The committee released a statement chastising the U.S. government for making up excuses to sanction Iraq's banking system in order to obstruct the stability of Iraq's financial system at large.
"The U.S. Treasury still uses the pretext of money laundering to impose sanctions on Iraqi banks," the statement reads. "This requires a national stance to put an end to these arbitrary decisions."
"Imposing sanctions on Iraqi banks undermines and obstructs Central Bank efforts to stabilize the dollar exchange rate and reduce the selling gap between official and parallel rates."
Iraq's finance committee had previously called on both its government and central bank to take swift measures against U.S. dollar dominance by diversifying its cash reserves from foreign currencies. It reaffirmed this call on January 31, adding that the Iraqi government needs to take action immediately due to the repercussions of all this on the livelihoods of Iraqi citizens.
(Related: Back in late 2022, oil giant Saudi Arabia switched to China as its most "reliable partner" in trade – before that, America was Saudi Arabia's top trade partner.)
The call comes after Washington imposed sanctions on Iraq's Al-Huda Bank for allegedly laundering money for Iran. Similar sanctions were imposed on other Iraqi institutions over the past year based on the same allegations.
A top U.S. Treasury official issued a declaration around the same time that it expects Baghdad to assist in locating and sabotaging the financial resources of various resistance groups in Iraq that are funded by Iran.
"These are, as a whole, groups that are actively using and abusing Iraq and its financial systems and structure to perpetuate these acts and we have to address that directly," the official claimed in a statement.
"Frankly, I think it is our expectation from a Treasury perspective that there is more we can do together to share information and identify exactly how these militia groups are operating here in Iraq."
Three days prior to the Iraqi financial committee's call to dedollarize Iraq's oil trade, three U.S. soldiers lost their lives in an Iraqi resistance attack that occurred close to the Syria-Jordan border. Following the attack, the near-nonstop Iraqi attacks on U.S. outposts in Syria and Iraq came to an end as the Iraqi government put pressure on these resistance groups, including and especially the Kataib Hezbollah faction.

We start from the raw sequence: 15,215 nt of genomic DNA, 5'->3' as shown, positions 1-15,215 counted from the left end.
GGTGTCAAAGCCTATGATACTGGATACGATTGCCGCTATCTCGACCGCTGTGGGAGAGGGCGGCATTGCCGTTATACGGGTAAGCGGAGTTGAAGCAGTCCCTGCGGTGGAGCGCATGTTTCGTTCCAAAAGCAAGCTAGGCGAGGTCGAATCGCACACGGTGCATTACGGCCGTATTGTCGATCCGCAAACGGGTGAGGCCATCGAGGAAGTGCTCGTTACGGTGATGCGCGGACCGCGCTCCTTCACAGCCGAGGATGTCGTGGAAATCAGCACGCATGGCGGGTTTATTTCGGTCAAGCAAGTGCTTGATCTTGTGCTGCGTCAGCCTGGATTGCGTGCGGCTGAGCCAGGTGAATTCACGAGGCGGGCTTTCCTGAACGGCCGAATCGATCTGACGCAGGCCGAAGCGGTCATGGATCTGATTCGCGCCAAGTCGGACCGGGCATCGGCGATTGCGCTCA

Baghdad continues to try to discreetly assist in the removal of U.S. troops from Iraq and the conversion of Iraq's U.S. presence to an "advisory role." As you might expect, Washington continues to resist these efforts.
Ever since Saddam Hussein's regime was toppled by U.S. forces back in 2003, Iraq's financial system has been dominated, in large part, by the U.S. Because of this, Iraq has had considerable troubles trying to repay its energy obligations to Iran amid strict sanctions.
The Federal Reserve Bank of New York also receives revenue from Iraqi oil sales, meaning Baghdad needs authorization from the U.S. to access these monies. Unsaddling itself from U.S. dollar oppression is now one of Iraq's top agendas.
A government source who spoke with the Iraqi News Agency (INA) back in November indicated that Iraq is planning to carry out a number of economic initiatives aimed at fortifying the country's own currency against the U.S. dollar.
Last May, the Iraqi government also said it will no longer accept the U.S. dollar for commercial or personal transactions.
The world is ditching the dollar at an accelerating rate. Find out more at Collapse.news.
Sources for this article include: